Day 5 - 15th June

Corner Street Restaurant

(Quán Bia Hơi Bát Đàn)

As the new day dawns, we’re already on the move. Our first stop is a restaurant at a crossroads, a place that will later bustle with life and energy, where the scent of steaming Phở soups and freshly brewed coffee fills the air. But for now, it’s dead quiet.

I pull out my camera and search for the right shot, but this morning it seems as if I just can’t hit the mark. Each time I press the shutter, it feels as if something’s missing. I look for activity, for people engrossed in their tasks; but the colours, textures, and reflections here only become apparent in the evening through others’ photographs.

Bamboo Revisited

Bamboo Street

Our next stop is Bamboo Street. I’ve been here before. Well, it’s just as captivating as the first time around. The bamboo goods strewn everywhere create a chaos that feels strangely organised. I’m yet to see the bigger picture. The workers seem either spaced out or bored, or maybe both? Today, my camera catches just a few details, like a teapot or some free-roaming chickens.


(Đình Đông Thành)

I venture into the tranquillity of the Đông Thành Temple. The deep silence of this place is broken only by the monotonous prayers of a lone man. Before me, many precious artefacts unfold, such as a bronze-cast statue of the Saint Huyền Thiên Trấn Vũ, stone tablets from the Nguyễn era, and the oldest royal decrees of the Thiệu Trị period. I observe these artefacts, trying to capture their history through my lens.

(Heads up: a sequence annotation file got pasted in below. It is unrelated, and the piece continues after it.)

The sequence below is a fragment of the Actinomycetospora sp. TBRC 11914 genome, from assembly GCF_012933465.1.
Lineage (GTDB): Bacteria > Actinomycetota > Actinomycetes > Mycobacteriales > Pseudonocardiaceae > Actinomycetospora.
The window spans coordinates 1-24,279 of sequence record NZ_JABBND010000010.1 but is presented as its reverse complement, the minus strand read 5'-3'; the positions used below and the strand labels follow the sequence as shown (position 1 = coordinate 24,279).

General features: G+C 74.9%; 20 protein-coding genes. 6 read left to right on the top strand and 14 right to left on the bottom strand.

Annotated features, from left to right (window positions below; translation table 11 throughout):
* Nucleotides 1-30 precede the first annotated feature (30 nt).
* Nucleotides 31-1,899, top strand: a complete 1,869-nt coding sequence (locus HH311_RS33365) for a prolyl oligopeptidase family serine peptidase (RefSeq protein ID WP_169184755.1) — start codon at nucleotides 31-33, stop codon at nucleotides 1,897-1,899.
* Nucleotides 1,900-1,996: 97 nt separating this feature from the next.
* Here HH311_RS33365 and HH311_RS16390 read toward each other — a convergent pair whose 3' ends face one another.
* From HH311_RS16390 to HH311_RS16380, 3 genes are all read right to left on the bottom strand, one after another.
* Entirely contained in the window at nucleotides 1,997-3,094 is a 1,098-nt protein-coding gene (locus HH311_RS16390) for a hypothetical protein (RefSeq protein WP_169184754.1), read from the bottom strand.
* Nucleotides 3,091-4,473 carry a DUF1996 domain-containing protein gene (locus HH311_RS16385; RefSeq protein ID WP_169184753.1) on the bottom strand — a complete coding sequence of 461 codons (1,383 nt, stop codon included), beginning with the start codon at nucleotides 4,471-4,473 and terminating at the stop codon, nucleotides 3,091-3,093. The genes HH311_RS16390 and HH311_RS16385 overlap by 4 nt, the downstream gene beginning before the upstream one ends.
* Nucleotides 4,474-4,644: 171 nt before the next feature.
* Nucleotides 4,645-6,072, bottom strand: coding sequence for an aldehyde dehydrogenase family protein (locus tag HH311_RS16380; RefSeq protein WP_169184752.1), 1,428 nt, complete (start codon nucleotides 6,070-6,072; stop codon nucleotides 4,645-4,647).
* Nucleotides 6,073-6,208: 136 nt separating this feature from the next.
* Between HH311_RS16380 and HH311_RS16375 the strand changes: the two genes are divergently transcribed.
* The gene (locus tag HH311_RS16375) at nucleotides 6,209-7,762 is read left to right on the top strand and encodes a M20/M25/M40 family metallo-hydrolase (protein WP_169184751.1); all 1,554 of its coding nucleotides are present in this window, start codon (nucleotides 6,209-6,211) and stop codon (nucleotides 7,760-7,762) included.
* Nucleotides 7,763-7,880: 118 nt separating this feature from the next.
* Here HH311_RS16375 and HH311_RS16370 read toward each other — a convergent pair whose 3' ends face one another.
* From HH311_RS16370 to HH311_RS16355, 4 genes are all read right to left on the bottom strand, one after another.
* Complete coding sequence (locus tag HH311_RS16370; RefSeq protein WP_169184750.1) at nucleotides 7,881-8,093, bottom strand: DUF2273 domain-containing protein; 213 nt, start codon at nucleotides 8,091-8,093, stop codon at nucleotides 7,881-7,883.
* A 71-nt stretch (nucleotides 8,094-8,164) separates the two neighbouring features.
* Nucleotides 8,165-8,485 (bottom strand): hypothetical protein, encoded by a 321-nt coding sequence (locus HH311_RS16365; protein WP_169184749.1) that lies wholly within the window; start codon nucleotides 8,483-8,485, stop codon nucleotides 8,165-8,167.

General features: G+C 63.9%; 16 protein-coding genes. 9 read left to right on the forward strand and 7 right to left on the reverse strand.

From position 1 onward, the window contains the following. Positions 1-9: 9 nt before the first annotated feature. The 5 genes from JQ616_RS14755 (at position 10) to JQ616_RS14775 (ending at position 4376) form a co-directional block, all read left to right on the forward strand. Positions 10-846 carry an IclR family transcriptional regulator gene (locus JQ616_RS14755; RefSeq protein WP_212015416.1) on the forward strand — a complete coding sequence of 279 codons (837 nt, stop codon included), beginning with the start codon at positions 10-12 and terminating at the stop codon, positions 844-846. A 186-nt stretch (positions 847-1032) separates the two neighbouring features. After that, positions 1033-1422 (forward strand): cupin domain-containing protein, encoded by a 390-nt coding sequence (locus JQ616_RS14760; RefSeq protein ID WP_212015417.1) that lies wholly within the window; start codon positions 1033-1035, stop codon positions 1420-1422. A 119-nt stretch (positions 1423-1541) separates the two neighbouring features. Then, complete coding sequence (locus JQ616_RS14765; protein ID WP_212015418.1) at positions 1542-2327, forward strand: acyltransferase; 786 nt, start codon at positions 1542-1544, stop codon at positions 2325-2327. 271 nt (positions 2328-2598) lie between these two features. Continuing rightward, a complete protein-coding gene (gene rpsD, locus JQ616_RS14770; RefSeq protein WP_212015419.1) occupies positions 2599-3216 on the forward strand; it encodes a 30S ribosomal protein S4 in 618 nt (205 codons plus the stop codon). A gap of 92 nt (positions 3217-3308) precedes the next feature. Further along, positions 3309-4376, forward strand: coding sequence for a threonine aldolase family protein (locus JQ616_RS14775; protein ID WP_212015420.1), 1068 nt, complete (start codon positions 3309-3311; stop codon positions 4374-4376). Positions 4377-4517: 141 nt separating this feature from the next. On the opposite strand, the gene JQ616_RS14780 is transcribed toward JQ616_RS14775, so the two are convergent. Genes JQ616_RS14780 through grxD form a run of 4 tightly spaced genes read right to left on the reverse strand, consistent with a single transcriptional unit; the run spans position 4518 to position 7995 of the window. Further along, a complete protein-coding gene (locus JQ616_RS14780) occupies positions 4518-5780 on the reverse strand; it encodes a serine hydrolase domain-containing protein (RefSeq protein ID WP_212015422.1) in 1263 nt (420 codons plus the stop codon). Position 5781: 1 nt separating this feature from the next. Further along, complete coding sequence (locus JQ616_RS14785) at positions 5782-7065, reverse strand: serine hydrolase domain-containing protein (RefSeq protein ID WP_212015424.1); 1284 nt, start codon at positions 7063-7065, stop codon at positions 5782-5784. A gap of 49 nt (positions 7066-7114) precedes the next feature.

This is indeed a fascinating place. Bright and colourful offerings catch my eye: red and gold packages of sweets or bundles of mock banknotes, meticulously arranged and presented. Carved snakes twist and turn on the ceiling, and crane figures stand tall in the aisle. Everywhere I turn, there are figurative representations of saints, silent witnesses to a profound religiosity and history.

City Gate, from Above this Time

Once again, I find myself in front of the Ô Quan Chưởng city gate. We try to capture it better this time. But one issue is the gate’s positioning. At ground level, the massive walls feel rather oppressive, and its true splendour is hard to capture. Just as we recognise this challenge, a new perspective emerges.

I ask at a neighbouring soup kitchen if there’s a way to view the gate from above. A local resident, understanding my request, invites us into his first-floor flat. From there, we have a good vantage point of the gate from above. Suddenly, the old walls come into a new light, and we can grasp the gate’s scale in relation to its surroundings. With this fresh perspective, I finally manage shots that truly encapsulate the ancient city gate in all its glory.